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The Blue Moment: Miles Davis's Kind of Blue and the Remaking of Modern Music Paperback – 1 Jul 2010

4.5 out of 5 stars 12 customer reviews

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Product details

  • Paperback: 320 pages
  • Publisher: Faber & Faber; Main edition (1 July 2010)
  • Language: English
  • ISBN-10: 0571245072
  • ISBN-13: 978-0571245079
  • Product Dimensions: 12.5 x 2 x 20 cm
  • Average Customer Review: 4.5 out of 5 stars  See all reviews (12 customer reviews)
  • Amazon Bestsellers Rank: 119,672 in Books (See Top 100 in Books)

Product Description

Book Description

The Blue Moment: Miles Davis's Kind of Blue and Remaking of Modern Music by Richard Williams is the essential companion to one of the most influential albums of all time.

From the Inside Flap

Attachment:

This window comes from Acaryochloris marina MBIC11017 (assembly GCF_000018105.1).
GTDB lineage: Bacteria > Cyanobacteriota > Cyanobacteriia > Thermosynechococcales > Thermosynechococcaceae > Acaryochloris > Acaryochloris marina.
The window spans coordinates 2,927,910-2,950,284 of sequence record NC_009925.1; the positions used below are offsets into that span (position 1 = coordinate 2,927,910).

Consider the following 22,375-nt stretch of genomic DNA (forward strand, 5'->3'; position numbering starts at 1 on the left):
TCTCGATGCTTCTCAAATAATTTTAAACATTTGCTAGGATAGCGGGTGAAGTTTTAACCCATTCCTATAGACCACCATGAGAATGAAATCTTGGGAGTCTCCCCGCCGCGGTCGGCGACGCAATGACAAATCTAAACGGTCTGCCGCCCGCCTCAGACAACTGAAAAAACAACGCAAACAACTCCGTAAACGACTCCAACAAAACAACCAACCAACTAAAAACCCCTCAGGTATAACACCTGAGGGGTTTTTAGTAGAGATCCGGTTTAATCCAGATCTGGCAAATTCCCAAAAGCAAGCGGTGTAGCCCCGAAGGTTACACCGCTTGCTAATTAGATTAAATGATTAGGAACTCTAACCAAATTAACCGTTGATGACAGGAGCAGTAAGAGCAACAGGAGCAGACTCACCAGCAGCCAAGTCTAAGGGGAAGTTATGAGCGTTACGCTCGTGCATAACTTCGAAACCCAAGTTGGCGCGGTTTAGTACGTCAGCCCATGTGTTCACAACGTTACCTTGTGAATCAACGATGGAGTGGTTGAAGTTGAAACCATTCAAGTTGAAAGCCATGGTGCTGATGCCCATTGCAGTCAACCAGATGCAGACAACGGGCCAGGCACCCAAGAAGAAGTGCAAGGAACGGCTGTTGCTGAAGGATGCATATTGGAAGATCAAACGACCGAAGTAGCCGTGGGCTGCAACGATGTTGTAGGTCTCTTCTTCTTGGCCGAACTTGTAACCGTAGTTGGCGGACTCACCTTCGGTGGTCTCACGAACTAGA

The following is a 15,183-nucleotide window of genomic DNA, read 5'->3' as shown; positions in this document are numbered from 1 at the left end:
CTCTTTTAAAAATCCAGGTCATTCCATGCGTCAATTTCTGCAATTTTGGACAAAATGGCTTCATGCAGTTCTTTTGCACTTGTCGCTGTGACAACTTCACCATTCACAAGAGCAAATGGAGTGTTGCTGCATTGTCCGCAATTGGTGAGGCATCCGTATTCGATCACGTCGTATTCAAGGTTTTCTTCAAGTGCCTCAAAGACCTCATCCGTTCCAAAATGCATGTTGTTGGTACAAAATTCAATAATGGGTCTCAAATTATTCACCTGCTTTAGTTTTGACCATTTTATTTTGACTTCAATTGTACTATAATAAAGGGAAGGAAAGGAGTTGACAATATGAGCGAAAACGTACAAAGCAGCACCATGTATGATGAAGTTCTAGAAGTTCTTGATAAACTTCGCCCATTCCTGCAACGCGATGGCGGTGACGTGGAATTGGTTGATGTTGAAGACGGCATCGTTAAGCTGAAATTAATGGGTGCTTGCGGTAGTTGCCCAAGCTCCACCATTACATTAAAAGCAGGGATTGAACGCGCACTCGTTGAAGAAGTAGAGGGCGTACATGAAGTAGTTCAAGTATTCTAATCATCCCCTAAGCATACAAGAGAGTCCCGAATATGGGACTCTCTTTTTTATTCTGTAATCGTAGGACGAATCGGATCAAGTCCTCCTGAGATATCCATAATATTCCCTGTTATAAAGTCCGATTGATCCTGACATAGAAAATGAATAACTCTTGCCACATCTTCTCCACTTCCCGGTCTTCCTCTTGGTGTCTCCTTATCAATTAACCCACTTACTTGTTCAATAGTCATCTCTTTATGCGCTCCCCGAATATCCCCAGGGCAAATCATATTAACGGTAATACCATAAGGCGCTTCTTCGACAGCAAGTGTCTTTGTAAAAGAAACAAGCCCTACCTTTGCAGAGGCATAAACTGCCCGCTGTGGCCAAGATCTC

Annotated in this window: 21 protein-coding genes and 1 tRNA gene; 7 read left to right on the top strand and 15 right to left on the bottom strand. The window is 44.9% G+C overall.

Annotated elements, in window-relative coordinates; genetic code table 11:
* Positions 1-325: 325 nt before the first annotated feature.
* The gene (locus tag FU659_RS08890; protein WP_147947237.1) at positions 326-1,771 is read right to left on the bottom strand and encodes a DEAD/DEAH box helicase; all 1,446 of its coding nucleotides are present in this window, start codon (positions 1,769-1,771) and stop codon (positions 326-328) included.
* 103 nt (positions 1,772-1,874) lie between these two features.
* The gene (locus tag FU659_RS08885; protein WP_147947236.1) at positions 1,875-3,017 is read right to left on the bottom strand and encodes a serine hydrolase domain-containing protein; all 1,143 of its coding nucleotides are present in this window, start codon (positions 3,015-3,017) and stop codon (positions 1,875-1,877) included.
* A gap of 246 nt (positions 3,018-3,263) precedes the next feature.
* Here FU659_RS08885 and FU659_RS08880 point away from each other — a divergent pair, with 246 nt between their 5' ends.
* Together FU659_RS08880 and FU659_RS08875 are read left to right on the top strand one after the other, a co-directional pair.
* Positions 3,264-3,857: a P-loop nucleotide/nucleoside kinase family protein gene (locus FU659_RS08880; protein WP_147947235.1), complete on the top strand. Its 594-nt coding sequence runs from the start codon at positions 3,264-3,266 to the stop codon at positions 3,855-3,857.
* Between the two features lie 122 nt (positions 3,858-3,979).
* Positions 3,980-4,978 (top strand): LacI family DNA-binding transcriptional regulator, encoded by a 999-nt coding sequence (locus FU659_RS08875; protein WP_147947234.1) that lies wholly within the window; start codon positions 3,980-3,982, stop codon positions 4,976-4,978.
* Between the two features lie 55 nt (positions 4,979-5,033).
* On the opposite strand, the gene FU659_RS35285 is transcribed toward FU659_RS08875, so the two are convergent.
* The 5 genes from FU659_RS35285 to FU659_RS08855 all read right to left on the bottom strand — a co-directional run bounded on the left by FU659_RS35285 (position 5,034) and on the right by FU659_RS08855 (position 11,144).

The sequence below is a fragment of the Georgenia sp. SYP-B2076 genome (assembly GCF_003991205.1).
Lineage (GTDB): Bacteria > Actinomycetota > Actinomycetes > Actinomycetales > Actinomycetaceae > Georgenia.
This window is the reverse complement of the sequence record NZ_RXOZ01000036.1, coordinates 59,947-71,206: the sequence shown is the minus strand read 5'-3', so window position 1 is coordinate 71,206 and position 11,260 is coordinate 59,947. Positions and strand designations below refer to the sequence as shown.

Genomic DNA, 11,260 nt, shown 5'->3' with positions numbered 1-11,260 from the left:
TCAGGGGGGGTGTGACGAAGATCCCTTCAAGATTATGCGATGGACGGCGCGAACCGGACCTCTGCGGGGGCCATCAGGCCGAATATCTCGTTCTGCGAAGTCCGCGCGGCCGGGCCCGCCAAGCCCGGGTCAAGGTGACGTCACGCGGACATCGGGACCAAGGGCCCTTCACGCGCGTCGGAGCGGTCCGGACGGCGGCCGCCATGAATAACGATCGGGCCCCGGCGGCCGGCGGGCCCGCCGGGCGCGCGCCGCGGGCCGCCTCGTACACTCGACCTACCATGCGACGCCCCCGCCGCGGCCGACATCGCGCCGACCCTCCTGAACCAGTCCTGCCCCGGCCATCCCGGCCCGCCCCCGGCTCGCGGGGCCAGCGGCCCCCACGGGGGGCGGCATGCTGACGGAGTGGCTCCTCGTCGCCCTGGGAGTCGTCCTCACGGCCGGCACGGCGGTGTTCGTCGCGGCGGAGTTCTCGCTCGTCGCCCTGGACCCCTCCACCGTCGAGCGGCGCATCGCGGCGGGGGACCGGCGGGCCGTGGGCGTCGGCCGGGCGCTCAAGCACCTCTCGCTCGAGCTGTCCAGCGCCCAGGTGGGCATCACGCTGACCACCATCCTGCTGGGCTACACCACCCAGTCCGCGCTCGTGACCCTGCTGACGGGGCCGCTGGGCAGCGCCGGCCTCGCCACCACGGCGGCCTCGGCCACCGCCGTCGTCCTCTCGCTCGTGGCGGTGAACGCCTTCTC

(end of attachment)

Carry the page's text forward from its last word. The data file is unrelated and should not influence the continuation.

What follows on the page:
There have been many books about Miles Davis, one of the twentieth century’s most protean musical figures, but The Blue Moment is unlike any other work on the subject. Richard Williams takes as his starting point the making of Kind of Blue, Davis’s most celebrated album, and shows how movements in art, philosophy and music fed into this meditative, melancholy masterpiece, first released in 1959. The haunting palettes of Picasso, Matisse and Yves Klein influenced the mood of a culture that valued the colour blue so highly; and the blues, mediated by jazz and other kinds of music, had become the sound that signified ‘coolness’. Williams tells the story of album’s creation in miraculously few hours in a converted Manhattan church and elegantly sketches the roles of the other five musicians who played on the recording. This is then the foundation for an ambitious exploration of Kind of Blue’s influence on the whole course of late-twentieth-century music, which moves in surprising directions through the labyrinth of sound. Davis’s album was profoundly influential on his bandmate John Coltrane, and they both haunted the avant-garde composers Terry Riley, Steve Reich and Lamonte Young, who in turn were responsible for transmitting that influence into rock music, touching artists as diverse as John Cale and the Velvet Underground, The Who, Soft Machine, Brian Eno and early Roxy Music, and Talking Heads and U2. The Allman Brothers reworked passages from Kind of Blue in their long improvised jams; and the Grateful Dead’s extended concert performances owed much to that strain of jazz. James Brown’s most copied riff, from ‘Cold Sweat’, was a reworking of ‘So What’. Richard Williams traces the echoes of Davis’s creation in the enduring success of the German ECM label, whose reverberant, brooding sound has defined the work of Keith Jarrett, Chick Corea and Jan Garbarek, and in the static, minimalist music of bands such as Supersilent and The Necks. This is a beautifully crafted journey through some of the most important music of our time. --This text refers to an out of print or unavailable edition of this title.